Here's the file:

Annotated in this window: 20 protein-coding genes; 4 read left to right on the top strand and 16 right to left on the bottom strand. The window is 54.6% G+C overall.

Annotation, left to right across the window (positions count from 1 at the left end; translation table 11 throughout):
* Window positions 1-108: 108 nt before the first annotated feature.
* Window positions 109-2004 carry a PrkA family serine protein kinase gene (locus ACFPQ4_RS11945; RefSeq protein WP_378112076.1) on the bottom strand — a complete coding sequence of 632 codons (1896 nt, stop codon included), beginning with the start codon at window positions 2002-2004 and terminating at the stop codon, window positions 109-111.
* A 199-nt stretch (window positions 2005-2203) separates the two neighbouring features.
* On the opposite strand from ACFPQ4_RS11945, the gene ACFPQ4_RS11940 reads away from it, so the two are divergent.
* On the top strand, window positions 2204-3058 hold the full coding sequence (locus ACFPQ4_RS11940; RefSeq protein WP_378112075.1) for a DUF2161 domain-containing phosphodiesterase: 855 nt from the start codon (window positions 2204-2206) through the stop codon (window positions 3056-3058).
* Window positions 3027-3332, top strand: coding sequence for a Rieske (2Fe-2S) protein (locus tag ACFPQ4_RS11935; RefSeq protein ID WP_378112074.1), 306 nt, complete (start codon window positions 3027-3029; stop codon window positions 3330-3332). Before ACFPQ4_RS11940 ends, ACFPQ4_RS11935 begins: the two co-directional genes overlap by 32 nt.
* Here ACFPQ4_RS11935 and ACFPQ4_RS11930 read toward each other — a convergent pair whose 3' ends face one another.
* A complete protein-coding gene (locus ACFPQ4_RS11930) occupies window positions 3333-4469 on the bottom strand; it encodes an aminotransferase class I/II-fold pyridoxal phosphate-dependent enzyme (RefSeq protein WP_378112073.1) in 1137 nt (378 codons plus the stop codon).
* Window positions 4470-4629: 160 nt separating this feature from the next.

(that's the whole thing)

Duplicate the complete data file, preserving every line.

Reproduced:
Annotated in this window: 20 protein-coding genes; 4 read left to right on the top strand and 16 right to left on the bottom strand. The window is 54.6% G+C overall.

Annotation, left to right across the window (positions count from 1 at the left end; translation table 11 throughout):
* Window positions 1-108: 108 nt before the first annotated feature.
* Window positions 109-2004 carry a PrkA family serine protein kinase gene (locus ACFPQ4_RS11945; RefSeq protein WP_378112076.1) on the bottom strand — a complete coding sequence of 632 codons (1896 nt, stop codon included), beginning with the start codon at window positions 2002-2004 and terminating at the stop codon, window positions 109-111.
* A 199-nt stretch (window positions 2005-2203) separates the two neighbouring features.
* On the opposite strand from ACFPQ4_RS11945, the gene ACFPQ4_RS11940 reads away from it, so the two are divergent.
* On the top strand, window positions 2204-3058 hold the full coding sequence (locus ACFPQ4_RS11940; RefSeq protein WP_378112075.1) for a DUF2161 domain-containing phosphodiesterase: 855 nt from the start codon (window positions 2204-2206) through the stop codon (window positions 3056-3058).
* Window positions 3027-3332, top strand: coding sequence for a Rieske (2Fe-2S) protein (locus tag ACFPQ4_RS11935; RefSeq protein ID WP_378112074.1), 306 nt, complete (start codon window positions 3027-3029; stop codon window positions 3330-3332). Before ACFPQ4_RS11940 ends, ACFPQ4_RS11935 begins: the two co-directional genes overlap by 32 nt.
* Here ACFPQ4_RS11935 and ACFPQ4_RS11930 read toward each other — a convergent pair whose 3' ends face one another.
* A complete protein-coding gene (locus ACFPQ4_RS11930) occupies window positions 3333-4469 on the bottom strand; it encodes an aminotransferase class I/II-fold pyridoxal phosphate-dependent enzyme (RefSeq protein WP_378112073.1) in 1137 nt (378 codons plus the stop codon).
* Window positions 4470-4629: 160 nt separating this feature from the next.